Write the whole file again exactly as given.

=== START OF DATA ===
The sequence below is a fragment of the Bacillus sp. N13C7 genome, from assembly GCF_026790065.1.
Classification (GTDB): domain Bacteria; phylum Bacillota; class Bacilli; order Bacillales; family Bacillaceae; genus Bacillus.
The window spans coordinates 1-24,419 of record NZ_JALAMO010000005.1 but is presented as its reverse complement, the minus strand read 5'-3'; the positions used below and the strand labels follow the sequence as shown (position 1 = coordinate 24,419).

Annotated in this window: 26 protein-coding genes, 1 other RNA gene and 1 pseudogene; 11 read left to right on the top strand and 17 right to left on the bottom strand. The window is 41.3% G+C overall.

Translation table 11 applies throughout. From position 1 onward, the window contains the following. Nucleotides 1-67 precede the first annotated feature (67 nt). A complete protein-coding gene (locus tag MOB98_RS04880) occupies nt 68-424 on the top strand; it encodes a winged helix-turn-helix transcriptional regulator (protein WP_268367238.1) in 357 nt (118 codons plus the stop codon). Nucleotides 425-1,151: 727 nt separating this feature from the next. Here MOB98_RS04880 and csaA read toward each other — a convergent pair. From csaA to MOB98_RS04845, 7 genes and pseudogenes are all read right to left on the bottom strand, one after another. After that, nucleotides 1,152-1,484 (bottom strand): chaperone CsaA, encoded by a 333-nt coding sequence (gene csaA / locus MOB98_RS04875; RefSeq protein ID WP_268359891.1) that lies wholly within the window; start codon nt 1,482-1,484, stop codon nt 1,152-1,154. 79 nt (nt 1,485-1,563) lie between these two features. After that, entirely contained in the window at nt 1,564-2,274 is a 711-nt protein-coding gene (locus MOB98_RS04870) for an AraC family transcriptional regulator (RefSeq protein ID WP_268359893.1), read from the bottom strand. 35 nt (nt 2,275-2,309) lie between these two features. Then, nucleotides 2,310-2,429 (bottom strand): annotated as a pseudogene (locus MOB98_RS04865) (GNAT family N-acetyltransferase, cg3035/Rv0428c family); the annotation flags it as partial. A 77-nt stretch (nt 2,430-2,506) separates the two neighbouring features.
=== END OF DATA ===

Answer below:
The sequence below is a fragment of the Bacillus sp. N13C7 genome, from assembly GCF_026790065.1.
Classification (GTDB): domain Bacteria; phylum Bacillota; class Bacilli; order Bacillales; family Bacillaceae; genus Bacillus.
The window spans coordinates 1-24,419 of record NZ_JALAMO010000005.1 but is presented as its reverse complement, the minus strand read 5'-3'; the positions used below and the strand labels follow the sequence as shown (position 1 = coordinate 24,419).

Annotated in this window: 26 protein-coding genes, 1 other RNA gene and 1 pseudogene; 11 read left to right on the top strand and 17 right to left on the bottom strand. The window is 41.3% G+C overall.

Translation table 11 applies throughout. From position 1 onward, the window contains the following. Nucleotides 1-67 precede the first annotated feature (67 nt). A complete protein-coding gene (locus tag MOB98_RS04880) occupies nt 68-424 on the top strand; it encodes a winged helix-turn-helix transcriptional regulator (protein WP_268367238.1) in 357 nt (118 codons plus the stop codon). Nucleotides 425-1,151: 727 nt separating this feature from the next. Here MOB98_RS04880 and csaA read toward each other — a convergent pair. From csaA to MOB98_RS04845, 7 genes and pseudogenes are all read right to left on the bottom strand, one after another. After that, nucleotides 1,152-1,484 (bottom strand): chaperone CsaA, encoded by a 333-nt coding sequence (gene csaA / locus MOB98_RS04875; RefSeq protein ID WP_268359891.1) that lies wholly within the window; start codon nt 1,482-1,484, stop codon nt 1,152-1,154. 79 nt (nt 1,485-1,563) lie between these two features. After that, entirely contained in the window at nt 1,564-2,274 is a 711-nt protein-coding gene (locus MOB98_RS04870) for an AraC family transcriptional regulator (RefSeq protein ID WP_268359893.1), read from the bottom strand. 35 nt (nt 2,275-2,309) lie between these two features. Then, nucleotides 2,310-2,429 (bottom strand): annotated as a pseudogene (locus MOB98_RS04865) (GNAT family N-acetyltransferase, cg3035/Rv0428c family); the annotation flags it as partial. A 77-nt stretch (nt 2,430-2,506) separates the two neighbouring features.